It is further asserted that plaintiffs and the others similarly situate suffer and will in the future suffer from the failure to make such inspections as mandated by the provisions of the Seasonal Farm Labor Act, N.J.S.A. 34:9A-1 et seq., and particularly 34:9A-20, which is partially quoted hereinafter.

Although they do not dispute the material allegations of fact, defendants and amicus curiae disagree with plaintiffs' thesis with respect to the present obligation on the part of the State to make pre-occupancy inspections. The basis for the disagreement rests on the issue of pre-emption by the Federal Government of the obligation, right and duty for such pre-occupancy inspections, i.e., are the terms of N.J.S.A. 34:9A-20 superseded and rendered nugatory by the provisions of the Occupational Safety and Health Act of 1970 (OSHA), 29 U.S.C.A. § 651 et seq.?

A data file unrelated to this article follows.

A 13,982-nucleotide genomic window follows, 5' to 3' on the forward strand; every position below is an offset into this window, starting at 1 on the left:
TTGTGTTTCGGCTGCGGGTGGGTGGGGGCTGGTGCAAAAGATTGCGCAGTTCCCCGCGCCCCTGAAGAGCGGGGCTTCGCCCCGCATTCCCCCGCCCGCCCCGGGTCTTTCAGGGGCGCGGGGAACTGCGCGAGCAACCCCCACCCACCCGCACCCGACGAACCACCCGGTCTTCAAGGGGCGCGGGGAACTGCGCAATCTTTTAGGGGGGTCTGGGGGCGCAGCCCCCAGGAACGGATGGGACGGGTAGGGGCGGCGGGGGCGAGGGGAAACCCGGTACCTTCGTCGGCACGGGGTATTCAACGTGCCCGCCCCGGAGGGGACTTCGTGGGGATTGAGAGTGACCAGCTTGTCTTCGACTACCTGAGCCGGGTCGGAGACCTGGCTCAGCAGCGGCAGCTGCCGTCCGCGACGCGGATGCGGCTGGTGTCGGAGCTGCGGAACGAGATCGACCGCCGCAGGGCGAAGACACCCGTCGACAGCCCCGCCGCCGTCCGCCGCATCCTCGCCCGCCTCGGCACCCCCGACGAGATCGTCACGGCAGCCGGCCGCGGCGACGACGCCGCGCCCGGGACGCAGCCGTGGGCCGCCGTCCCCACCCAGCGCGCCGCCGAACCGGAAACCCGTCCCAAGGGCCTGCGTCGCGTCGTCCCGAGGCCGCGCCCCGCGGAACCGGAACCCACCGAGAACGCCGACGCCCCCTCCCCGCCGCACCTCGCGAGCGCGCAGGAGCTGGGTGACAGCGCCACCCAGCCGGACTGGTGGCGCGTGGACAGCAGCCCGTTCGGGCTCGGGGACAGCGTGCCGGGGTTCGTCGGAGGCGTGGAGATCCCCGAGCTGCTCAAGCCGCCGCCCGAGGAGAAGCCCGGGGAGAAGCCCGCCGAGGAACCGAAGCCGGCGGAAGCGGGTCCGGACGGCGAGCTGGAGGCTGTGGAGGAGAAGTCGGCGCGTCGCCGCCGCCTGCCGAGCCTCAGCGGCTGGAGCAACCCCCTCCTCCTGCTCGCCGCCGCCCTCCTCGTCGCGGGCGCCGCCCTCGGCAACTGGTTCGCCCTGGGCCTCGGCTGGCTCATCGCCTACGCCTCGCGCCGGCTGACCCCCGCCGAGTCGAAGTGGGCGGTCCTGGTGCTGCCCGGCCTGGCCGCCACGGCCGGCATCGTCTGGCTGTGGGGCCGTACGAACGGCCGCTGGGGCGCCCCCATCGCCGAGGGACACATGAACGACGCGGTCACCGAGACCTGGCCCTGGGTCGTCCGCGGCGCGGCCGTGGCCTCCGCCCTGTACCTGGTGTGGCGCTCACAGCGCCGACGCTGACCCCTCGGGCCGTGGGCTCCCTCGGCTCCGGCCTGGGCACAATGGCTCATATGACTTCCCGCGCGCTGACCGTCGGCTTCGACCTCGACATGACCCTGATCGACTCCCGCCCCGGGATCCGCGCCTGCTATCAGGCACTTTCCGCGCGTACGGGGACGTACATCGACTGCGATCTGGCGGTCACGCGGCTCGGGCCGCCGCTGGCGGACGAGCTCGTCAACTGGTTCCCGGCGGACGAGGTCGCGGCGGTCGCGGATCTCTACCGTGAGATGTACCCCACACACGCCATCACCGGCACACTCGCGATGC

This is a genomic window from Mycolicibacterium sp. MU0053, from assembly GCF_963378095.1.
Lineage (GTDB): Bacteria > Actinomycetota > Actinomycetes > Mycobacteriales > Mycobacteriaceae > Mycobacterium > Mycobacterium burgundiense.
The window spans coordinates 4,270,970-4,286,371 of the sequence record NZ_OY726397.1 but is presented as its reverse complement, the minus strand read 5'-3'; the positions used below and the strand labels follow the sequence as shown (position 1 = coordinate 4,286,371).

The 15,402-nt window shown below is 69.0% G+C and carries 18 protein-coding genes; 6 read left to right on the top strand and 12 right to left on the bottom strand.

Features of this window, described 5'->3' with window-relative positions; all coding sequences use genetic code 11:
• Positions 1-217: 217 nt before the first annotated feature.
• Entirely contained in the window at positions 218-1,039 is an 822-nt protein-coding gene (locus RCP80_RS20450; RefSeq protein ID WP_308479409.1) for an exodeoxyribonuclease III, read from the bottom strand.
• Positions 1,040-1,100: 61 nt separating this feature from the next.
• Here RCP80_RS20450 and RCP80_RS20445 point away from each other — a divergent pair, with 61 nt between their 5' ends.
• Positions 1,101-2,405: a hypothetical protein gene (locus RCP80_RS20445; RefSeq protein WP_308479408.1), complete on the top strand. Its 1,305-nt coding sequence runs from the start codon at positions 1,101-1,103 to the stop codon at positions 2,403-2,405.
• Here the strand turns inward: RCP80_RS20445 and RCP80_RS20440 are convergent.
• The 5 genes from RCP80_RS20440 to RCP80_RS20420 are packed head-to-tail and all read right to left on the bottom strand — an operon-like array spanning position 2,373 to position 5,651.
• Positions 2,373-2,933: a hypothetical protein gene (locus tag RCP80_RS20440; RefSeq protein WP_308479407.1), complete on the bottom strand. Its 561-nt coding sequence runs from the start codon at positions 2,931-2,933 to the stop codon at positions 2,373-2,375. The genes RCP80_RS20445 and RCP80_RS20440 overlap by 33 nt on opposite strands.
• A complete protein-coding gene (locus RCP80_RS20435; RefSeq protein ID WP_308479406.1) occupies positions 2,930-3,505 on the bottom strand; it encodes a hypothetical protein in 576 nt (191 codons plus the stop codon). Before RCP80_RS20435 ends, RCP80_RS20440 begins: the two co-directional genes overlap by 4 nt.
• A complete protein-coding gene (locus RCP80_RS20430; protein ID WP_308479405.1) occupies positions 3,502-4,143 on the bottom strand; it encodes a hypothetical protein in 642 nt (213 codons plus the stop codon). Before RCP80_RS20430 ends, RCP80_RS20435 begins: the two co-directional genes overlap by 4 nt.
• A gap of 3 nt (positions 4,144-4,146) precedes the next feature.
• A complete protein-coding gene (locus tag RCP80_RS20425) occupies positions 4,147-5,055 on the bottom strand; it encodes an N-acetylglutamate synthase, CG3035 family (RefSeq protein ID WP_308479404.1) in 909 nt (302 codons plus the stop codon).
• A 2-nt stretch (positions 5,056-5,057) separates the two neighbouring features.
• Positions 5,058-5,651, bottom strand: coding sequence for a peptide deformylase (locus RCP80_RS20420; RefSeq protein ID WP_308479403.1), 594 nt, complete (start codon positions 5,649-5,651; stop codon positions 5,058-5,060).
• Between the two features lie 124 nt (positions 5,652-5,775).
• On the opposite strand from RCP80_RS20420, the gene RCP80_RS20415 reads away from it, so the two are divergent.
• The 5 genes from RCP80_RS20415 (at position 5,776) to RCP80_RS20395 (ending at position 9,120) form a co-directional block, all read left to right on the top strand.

The problem did not arise until April 1, 1975 because, pursuant to OSHA, the U.S. Secretary of Labor (Secretary) had approved a plan submitted by New Jersey, 29 U.S.C.A. § 672(g), in 1972, whereby the Federal Government provided 50% of the funds for administration and enforcement of the New Jersey program, including pre-occupancy as well as post-occupancy inspections of camps. Upon the failure of the State Legislature to enact required legislation to continue the plan in force, both the Secretary and defendant Hoffman, as the Commissioner of Labor and Industry, mutually agreed that the plan must become ineffective, leaving the parties to carry out only the obligations imposed otherwise. Consequently, the Commissioner withdrew regulations pertaining to pre-occupancy inspections.